First of all, if this were a conceivable risk, his bank would have a clause in its service agreement giving it the right to refuse to honor any payments clearly designed to fund a private army. Secondly, no DRO would do business with Bill – or his soldiers – the moment that it became apparent what he was up to. This would mean that none of Bill's soldiers would have any guarantees that they would get paid, grocery stores would not sell them food, electricity companies would cut them off, gas stations would not sell them gas, etc. When society as a whole wants to stop doing business with you, it becomes very hard to get by!

The Question of Profit

Let's say that DRO Bob can somehow get his army – the question is: can he make that army pay? The initial premise of the "replacement state" argument is that people prefer to maximize income with the lowest possible expenditure of energy.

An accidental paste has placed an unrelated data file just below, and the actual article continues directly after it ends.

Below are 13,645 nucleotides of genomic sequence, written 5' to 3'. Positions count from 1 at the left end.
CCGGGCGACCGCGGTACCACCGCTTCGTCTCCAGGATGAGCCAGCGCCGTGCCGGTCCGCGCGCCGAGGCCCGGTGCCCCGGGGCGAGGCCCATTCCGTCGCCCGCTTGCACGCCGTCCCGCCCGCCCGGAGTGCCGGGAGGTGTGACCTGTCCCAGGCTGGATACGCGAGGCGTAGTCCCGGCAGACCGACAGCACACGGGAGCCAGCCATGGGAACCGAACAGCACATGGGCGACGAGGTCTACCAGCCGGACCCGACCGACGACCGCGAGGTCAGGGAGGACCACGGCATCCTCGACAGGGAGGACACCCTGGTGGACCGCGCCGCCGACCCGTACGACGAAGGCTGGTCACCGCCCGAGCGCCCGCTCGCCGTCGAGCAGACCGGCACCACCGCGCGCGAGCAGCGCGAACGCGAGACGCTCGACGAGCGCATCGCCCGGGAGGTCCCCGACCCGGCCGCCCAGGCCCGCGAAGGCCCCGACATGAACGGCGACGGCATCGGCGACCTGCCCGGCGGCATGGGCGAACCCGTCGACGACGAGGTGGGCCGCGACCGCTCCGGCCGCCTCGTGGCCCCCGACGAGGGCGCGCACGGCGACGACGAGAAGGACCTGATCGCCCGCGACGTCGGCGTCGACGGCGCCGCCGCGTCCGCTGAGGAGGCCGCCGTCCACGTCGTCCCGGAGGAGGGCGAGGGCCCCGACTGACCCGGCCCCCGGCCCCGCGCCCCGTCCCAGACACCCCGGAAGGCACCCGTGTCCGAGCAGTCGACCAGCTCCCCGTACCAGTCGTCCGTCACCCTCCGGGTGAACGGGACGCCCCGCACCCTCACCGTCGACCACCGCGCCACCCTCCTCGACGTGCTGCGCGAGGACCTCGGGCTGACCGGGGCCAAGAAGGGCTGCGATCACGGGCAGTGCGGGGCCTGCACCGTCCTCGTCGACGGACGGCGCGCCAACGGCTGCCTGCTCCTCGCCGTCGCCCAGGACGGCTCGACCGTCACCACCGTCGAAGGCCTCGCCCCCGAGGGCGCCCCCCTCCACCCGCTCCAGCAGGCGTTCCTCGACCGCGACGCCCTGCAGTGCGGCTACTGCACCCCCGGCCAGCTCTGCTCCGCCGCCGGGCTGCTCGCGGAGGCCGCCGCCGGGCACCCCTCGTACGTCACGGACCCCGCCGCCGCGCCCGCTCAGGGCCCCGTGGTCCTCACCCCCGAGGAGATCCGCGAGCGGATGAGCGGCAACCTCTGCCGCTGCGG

Remember, it costs Bob $500 million over five years to assemble his army – let's say that it costs another $1 billion over the next five years to subdue a reasonably-sized region, due to the loss of life and equipment involved in combat. What kinds of financial returns can he expect?

If you know that Bob's Army is going to be at your house in two weeks, and there is no way to stop it, you would just pull a "scorched-earth Russian defense" and leave, right? You would take everything of value with you, and destroy everything that you could not bring. Thus what would Bob's Army end up getting control of? Not much.